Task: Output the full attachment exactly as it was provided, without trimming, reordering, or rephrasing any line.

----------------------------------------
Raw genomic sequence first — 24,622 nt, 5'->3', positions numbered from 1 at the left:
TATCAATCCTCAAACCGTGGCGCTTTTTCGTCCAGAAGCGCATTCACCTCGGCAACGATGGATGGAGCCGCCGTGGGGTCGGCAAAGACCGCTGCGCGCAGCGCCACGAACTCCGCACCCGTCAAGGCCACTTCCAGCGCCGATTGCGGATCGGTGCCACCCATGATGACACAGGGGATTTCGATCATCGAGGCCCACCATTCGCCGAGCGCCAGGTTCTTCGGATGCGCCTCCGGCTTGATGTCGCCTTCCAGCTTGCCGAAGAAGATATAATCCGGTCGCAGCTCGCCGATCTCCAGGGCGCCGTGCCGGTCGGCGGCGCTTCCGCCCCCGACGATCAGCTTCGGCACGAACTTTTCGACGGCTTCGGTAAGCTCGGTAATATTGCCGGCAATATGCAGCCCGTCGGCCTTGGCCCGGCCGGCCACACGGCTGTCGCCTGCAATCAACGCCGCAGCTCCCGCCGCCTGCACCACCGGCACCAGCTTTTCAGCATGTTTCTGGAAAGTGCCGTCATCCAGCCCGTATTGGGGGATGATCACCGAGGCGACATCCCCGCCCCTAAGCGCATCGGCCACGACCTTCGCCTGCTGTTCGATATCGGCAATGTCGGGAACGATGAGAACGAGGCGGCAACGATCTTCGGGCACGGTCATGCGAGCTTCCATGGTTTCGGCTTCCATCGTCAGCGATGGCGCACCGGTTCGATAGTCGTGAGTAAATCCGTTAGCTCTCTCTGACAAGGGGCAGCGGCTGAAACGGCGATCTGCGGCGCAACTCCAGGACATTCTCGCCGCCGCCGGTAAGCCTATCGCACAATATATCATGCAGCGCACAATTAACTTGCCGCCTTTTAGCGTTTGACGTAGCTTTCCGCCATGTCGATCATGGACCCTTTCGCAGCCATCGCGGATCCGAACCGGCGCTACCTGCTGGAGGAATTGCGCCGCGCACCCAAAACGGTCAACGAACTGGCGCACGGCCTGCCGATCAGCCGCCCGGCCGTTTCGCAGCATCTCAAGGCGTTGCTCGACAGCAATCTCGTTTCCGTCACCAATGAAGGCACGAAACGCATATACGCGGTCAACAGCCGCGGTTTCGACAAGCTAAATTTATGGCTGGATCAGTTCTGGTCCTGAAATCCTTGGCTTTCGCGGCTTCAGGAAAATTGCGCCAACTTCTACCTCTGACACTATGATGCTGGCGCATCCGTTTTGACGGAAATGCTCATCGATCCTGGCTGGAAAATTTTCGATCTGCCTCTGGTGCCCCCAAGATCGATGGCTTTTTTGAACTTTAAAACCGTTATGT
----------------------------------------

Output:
Raw genomic sequence first — 24,622 nt, 5'->3', positions numbered from 1 at the left:
TATCAATCCTCAAACCGTGGCGCTTTTTCGTCCAGAAGCGCATTCACCTCGGCAACGATGGATGGAGCCGCCGTGGGGTCGGCAAAGACCGCTGCGCGCAGCGCCACGAACTCCGCACCCGTCAAGGCCACTTCCAGCGCCGATTGCGGATCGGTGCCACCCATGATGACACAGGGGATTTCGATCATCGAGGCCCACCATTCGCCGAGCGCCAGGTTCTTCGGATGCGCCTCCGGCTTGATGTCGCCTTCCAGCTTGCCGAAGAAGATATAATCCGGTCGCAGCTCGCCGATCTCCAGGGCGCCGTGCCGGTCGGCGGCGCTTCCGCCCCCGACGATCAGCTTCGGCACGAACTTTTCGACGGCTTCGGTAAGCTCGGTAATATTGCCGGCAATATGCAGCCCGTCGGCCTTGGCCCGGCCGGCCACACGGCTGTCGCCTGCAATCAACGCCGCAGCTCCCGCCGCCTGCACCACCGGCACCAGCTTTTCAGCATGTTTCTGGAAAGTGCCGTCATCCAGCCCGTATTGGGGGATGATCACCGAGGCGACATCCCCGCCCCTAAGCGCATCGGCCACGACCTTCGCCTGCTGTTCGATATCGGCAATGTCGGGAACGATGAGAACGAGGCGGCAACGATCTTCGGGCACGGTCATGCGAGCTTCCATGGTTTCGGCTTCCATCGTCAGCGATGGCGCACCGGTTCGATAGTCGTGAGTAAATCCGTTAGCTCTCTCTGACAAGGGGCAGCGGCTGAAACGGCGATCTGCGGCGCAACTCCAGGACATTCTCGCCGCCGCCGGTAAGCCTATCGCACAATATATCATGCAGCGCACAATTAACTTGCCGCCTTTTAGCGTTTGACGTAGCTTTCCGCCATGTCGATCATGGACCCTTTCGCAGCCATCGCGGATCCGAACCGGCGCTACCTGCTGGAGGAATTGCGCCGCGCACCCAAAACGGTCAACGAACTGGCGCACGGCCTGCCGATCAGCCGCCCGGCCGTTTCGCAGCATCTCAAGGCGTTGCTCGACAGCAATCTCGTTTCCGTCACCAATGAAGGCACGAAACGCATATACGCGGTCAACAGCCGCGGTTTCGACAAGCTAAATTTATGGCTGGATCAGTTCTGGTCCTGAAATCCTTGGCTTTCGCGGCTTCAGGAAAATTGCGCCAACTTCTACCTCTGACACTATGATGCTGGCGCATCCGTTTTGACGGAAATGCTCATCGATCCTGGCTGGAAAATTTTCGATCTGCCTCTGGTGCCCCCAAGATCGATGGCTTTTTTGAACTTTAAAACCGTTATGT